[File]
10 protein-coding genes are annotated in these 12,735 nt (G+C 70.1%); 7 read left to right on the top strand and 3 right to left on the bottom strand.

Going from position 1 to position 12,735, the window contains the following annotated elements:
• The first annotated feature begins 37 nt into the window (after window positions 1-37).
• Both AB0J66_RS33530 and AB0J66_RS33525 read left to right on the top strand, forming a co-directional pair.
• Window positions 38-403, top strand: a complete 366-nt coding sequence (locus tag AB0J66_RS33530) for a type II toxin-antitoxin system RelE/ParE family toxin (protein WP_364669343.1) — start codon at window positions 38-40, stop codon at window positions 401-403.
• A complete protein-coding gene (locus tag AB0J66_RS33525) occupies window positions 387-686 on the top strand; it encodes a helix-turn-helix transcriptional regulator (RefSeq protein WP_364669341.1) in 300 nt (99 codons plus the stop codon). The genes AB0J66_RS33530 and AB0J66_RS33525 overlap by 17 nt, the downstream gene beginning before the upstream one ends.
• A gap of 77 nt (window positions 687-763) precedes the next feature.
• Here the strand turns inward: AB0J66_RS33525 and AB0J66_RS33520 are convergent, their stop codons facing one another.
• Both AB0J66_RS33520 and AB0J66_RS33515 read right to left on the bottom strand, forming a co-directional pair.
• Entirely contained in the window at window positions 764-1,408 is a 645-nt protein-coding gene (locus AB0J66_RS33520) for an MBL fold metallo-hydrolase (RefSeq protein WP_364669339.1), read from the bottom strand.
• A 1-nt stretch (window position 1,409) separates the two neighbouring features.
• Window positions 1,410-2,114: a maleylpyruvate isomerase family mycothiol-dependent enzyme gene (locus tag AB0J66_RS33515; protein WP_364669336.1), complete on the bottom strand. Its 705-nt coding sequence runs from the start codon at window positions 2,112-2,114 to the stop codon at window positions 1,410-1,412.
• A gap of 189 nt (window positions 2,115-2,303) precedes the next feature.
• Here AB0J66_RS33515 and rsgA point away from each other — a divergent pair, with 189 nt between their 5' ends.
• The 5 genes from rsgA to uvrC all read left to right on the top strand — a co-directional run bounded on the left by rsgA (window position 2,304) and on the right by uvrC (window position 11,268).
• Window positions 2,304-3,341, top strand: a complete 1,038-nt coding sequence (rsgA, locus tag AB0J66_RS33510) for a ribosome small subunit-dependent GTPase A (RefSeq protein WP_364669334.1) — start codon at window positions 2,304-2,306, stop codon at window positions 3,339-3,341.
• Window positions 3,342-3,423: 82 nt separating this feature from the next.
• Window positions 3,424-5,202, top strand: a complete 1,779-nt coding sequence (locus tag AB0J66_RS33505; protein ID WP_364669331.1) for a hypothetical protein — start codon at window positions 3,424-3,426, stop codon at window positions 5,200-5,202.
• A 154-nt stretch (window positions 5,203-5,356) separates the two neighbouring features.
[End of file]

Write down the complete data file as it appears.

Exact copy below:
10 protein-coding genes are annotated in these 12,735 nt (G+C 70.1%); 7 read left to right on the top strand and 3 right to left on the bottom strand.

Going from position 1 to position 12,735, the window contains the following annotated elements:
• The first annotated feature begins 37 nt into the window (after window positions 1-37).
• Both AB0J66_RS33530 and AB0J66_RS33525 read left to right on the top strand, forming a co-directional pair.
• Window positions 38-403, top strand: a complete 366-nt coding sequence (locus tag AB0J66_RS33530) for a type II toxin-antitoxin system RelE/ParE family toxin (protein WP_364669343.1) — start codon at window positions 38-40, stop codon at window positions 401-403.
• A complete protein-coding gene (locus tag AB0J66_RS33525) occupies window positions 387-686 on the top strand; it encodes a helix-turn-helix transcriptional regulator (RefSeq protein WP_364669341.1) in 300 nt (99 codons plus the stop codon). The genes AB0J66_RS33530 and AB0J66_RS33525 overlap by 17 nt, the downstream gene beginning before the upstream one ends.
• A gap of 77 nt (window positions 687-763) precedes the next feature.
• Here the strand turns inward: AB0J66_RS33525 and AB0J66_RS33520 are convergent, their stop codons facing one another.
• Both AB0J66_RS33520 and AB0J66_RS33515 read right to left on the bottom strand, forming a co-directional pair.
• Entirely contained in the window at window positions 764-1,408 is a 645-nt protein-coding gene (locus AB0J66_RS33520) for an MBL fold metallo-hydrolase (RefSeq protein WP_364669339.1), read from the bottom strand.
• A 1-nt stretch (window position 1,409) separates the two neighbouring features.
• Window positions 1,410-2,114: a maleylpyruvate isomerase family mycothiol-dependent enzyme gene (locus tag AB0J66_RS33515; protein WP_364669336.1), complete on the bottom strand. Its 705-nt coding sequence runs from the start codon at window positions 2,112-2,114 to the stop codon at window positions 1,410-1,412.
• A gap of 189 nt (window positions 2,115-2,303) precedes the next feature.
• Here AB0J66_RS33515 and rsgA point away from each other — a divergent pair, with 189 nt between their 5' ends.
• The 5 genes from rsgA to uvrC all read left to right on the top strand — a co-directional run bounded on the left by rsgA (window position 2,304) and on the right by uvrC (window position 11,268).
• Window positions 2,304-3,341, top strand: a complete 1,038-nt coding sequence (rsgA, locus tag AB0J66_RS33510) for a ribosome small subunit-dependent GTPase A (RefSeq protein WP_364669334.1) — start codon at window positions 2,304-2,306, stop codon at window positions 3,339-3,341.
• Window positions 3,342-3,423: 82 nt separating this feature from the next.
• Window positions 3,424-5,202, top strand: a complete 1,779-nt coding sequence (locus tag AB0J66_RS33505; protein ID WP_364669331.1) for a hypothetical protein — start codon at window positions 3,424-3,426, stop codon at window positions 5,200-5,202.
• A 154-nt stretch (window positions 5,203-5,356) separates the two neighbouring features.